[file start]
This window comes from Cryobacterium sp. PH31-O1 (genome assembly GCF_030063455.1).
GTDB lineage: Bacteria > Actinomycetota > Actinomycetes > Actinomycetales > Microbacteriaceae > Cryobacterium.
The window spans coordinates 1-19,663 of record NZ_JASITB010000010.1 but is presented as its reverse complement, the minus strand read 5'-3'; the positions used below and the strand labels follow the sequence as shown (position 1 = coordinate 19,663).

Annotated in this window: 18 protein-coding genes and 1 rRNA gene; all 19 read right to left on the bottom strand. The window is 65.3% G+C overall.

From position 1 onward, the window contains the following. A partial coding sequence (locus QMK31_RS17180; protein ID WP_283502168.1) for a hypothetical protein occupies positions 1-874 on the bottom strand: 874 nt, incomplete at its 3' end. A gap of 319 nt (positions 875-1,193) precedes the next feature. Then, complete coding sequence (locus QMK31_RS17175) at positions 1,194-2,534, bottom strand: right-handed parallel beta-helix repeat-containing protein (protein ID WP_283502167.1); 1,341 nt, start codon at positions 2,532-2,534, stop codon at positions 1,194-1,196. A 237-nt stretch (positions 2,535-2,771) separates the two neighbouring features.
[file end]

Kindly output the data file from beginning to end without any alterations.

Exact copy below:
This window comes from Cryobacterium sp. PH31-O1 (genome assembly GCF_030063455.1).
GTDB lineage: Bacteria > Actinomycetota > Actinomycetes > Actinomycetales > Microbacteriaceae > Cryobacterium.
The window spans coordinates 1-19,663 of record NZ_JASITB010000010.1 but is presented as its reverse complement, the minus strand read 5'-3'; the positions used below and the strand labels follow the sequence as shown (position 1 = coordinate 19,663).

Annotated in this window: 18 protein-coding genes and 1 rRNA gene; all 19 read right to left on the bottom strand. The window is 65.3% G+C overall.

From position 1 onward, the window contains the following. A partial coding sequence (locus QMK31_RS17180; protein ID WP_283502168.1) for a hypothetical protein occupies positions 1-874 on the bottom strand: 874 nt, incomplete at its 3' end. A gap of 319 nt (positions 875-1,193) precedes the next feature. Then, complete coding sequence (locus QMK31_RS17175) at positions 1,194-2,534, bottom strand: right-handed parallel beta-helix repeat-containing protein (protein ID WP_283502167.1); 1,341 nt, start codon at positions 2,532-2,534, stop codon at positions 1,194-1,196. A 237-nt stretch (positions 2,535-2,771) separates the two neighbouring features.